[jsr369-experts] Re: [servlet-spec users] Re: PushBuilder

From: Greg Wilkins <gregw_at_webtide.com>
Date: Mon, 15 Feb 2016 11:53:36 +0100

I think there is a small problem with isPushSupported() as it can be a bit
of a race inducing API:

if the API requires code like:

 if (request.isPushSupported())
    request.getPushBuilder()...... push()

Then there is a problem is the value of isPushSupported changes after
returning true - ie the getPushBuilder() or push() calls may throw ISE.

There are two cases that we have identified that isPushSupported() can
change value dynamically:

   1. a client may at any time send a setting frame that disables support
   for push. This is highly unlikely in reality, but may be part of some kind
   of attack if server code is not expecting isPushSupported to change.
   2. If resource A pushes B which attempts to push C, then our ability to
   push C depends on the state of A. HTTP2 does not allow nested pushes, ie
   we cannot send a push promise for C on B's stream. We can see that B
   itself is a push and that it has a parent A. IFF stream A is still in an
   appropriate state, then we can send a push_promise for C on A. But the
   state of A can change asynchronously with the handling of B, so the ability
   to push C is in a race!

So a simple fix for 2. is that we simply say that isPushSupported always
returns false for pushed resources - ie it will always return false when
handling B, so B will never attempt to push C. Frameworks will need to do
transitive dependencies so the handling of A will push both B and C.

I'm not sure how we should handle 1. It makes the throwing of an ISE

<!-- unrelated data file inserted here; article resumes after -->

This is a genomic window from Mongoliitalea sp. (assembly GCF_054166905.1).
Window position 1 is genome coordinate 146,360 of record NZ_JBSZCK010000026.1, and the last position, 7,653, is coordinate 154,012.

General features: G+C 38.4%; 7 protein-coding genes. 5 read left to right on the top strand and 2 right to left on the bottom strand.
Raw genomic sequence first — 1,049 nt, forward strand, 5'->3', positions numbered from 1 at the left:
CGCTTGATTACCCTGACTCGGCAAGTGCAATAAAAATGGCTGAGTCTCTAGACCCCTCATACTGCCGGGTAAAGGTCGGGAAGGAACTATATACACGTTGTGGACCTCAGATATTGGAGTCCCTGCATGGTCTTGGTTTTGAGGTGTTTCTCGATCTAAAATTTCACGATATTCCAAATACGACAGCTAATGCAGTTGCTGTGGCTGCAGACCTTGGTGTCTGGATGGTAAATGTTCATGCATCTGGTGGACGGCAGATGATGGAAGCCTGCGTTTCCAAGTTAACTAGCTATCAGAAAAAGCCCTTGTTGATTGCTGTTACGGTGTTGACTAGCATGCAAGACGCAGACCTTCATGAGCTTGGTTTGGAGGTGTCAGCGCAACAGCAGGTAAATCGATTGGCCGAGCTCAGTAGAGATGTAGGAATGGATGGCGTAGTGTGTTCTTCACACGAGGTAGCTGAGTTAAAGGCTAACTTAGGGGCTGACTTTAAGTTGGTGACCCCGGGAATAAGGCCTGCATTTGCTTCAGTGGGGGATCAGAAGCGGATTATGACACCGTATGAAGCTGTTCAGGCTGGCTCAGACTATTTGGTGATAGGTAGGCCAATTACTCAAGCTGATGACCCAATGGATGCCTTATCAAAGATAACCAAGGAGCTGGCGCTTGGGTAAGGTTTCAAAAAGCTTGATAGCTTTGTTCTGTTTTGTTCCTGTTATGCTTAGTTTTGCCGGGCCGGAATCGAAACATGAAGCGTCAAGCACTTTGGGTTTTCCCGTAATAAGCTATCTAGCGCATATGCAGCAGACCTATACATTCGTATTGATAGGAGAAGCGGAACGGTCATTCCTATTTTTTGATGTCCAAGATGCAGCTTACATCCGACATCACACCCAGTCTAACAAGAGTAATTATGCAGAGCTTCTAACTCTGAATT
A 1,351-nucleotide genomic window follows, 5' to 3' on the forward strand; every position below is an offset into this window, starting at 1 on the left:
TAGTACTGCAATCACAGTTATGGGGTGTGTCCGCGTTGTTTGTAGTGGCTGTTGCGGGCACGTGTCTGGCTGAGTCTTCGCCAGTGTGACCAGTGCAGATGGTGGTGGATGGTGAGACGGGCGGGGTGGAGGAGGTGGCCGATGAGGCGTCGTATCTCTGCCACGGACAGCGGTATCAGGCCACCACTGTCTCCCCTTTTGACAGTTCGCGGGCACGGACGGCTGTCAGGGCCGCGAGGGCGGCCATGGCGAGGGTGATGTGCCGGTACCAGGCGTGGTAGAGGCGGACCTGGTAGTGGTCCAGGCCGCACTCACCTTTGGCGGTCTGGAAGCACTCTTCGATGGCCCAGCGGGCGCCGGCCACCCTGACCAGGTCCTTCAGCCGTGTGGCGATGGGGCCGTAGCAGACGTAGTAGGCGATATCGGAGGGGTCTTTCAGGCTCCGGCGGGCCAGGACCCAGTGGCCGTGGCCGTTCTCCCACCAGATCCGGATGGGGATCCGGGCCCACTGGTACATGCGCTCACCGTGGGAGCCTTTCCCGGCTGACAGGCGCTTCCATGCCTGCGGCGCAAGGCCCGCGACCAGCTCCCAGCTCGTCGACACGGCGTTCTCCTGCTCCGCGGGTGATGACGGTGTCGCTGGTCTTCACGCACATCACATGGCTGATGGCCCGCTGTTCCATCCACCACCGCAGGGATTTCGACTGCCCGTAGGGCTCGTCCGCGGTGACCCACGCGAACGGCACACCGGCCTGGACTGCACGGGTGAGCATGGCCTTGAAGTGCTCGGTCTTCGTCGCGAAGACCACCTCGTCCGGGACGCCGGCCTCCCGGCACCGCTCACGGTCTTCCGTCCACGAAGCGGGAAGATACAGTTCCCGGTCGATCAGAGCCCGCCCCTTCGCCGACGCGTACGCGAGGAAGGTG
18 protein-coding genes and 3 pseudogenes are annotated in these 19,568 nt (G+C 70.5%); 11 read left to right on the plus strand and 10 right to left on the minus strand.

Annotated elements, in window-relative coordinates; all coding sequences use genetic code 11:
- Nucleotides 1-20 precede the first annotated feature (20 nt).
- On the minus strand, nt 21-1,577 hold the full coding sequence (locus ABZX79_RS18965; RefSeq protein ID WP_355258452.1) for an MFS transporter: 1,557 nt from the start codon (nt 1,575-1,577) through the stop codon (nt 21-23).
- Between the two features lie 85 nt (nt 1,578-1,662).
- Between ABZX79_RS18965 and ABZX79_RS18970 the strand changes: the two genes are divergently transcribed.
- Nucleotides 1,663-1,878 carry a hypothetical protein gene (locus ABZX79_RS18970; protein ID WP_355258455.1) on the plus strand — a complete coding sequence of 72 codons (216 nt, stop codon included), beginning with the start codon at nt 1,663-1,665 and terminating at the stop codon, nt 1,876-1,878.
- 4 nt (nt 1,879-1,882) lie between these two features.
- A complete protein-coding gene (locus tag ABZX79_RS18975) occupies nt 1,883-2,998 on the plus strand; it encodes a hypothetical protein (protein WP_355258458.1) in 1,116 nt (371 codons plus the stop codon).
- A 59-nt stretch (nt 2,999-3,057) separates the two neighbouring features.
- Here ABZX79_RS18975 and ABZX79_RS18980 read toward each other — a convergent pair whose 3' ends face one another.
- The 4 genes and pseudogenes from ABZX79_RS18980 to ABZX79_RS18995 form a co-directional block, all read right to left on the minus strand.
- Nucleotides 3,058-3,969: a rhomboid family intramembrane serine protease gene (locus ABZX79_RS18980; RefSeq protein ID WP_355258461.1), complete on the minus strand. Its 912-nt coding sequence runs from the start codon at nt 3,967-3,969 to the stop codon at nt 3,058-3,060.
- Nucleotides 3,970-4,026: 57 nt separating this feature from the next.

from getPushBuilder or push() after an isPushSupported very unlikely but
possible to induce. Perhaps a noop pushbuilder is actually better?


On 25 November 2015 at 17:09, Paul Benedict <pbenedict_at_apache.org> wrote:

> On Tue, Nov 24, 2015 at 3:28 PM, Greg Wilkins <gregw_at_webtide.com> wrote:
>> On 24 November 2015 at 02:16, Paul Benedict <pbenedict_at_apache.org> wrote:
>>> I want to repeat a question I earlier sent:
>>> So what is the use case for the getters? Any examples? Because whoever
>>> is in charge of constructing of the PushBuilder has already determined
>>> and intended what is being pushed. I don't see why a builder needs to be
>>> queried for what's just been set.
>> I don't have any concrete examples, however I can image a framework that
>> might pass a pushbuilder to several concerns, each to push their associated
>> resources.
> Greg, it sounds to me like you're hinting at a PushListener. Maybe that
> would be a better design than passing around a PushBuilder?
>> Obviously it can be usable without getters, but then I see little harm in
>> providing them and some use (see below):
>>> Also, after push(), it is documented that certain values will be cleared
>>> -- like path, etag, and lastModified. So I have some questions for the EG
>>> to ponder:
>>> 1) Should there be a boolean that represents if the builder is "clean"
>>> for a new build? A push would clean the builder.
>>> 2) Being reusable, should there be a count of how many pushes a builder
>>> performs?
>> Both of these points are rather contrary to your "whoever is in charge
>> already knows" meme above:)
> You are right :-) I did allow myself an exception there because these
> questions were more about state than the data put in. But point granted.
> Cheers,
> Paul

Greg Wilkins <gregw@webtide.com> CTO http://webtide.com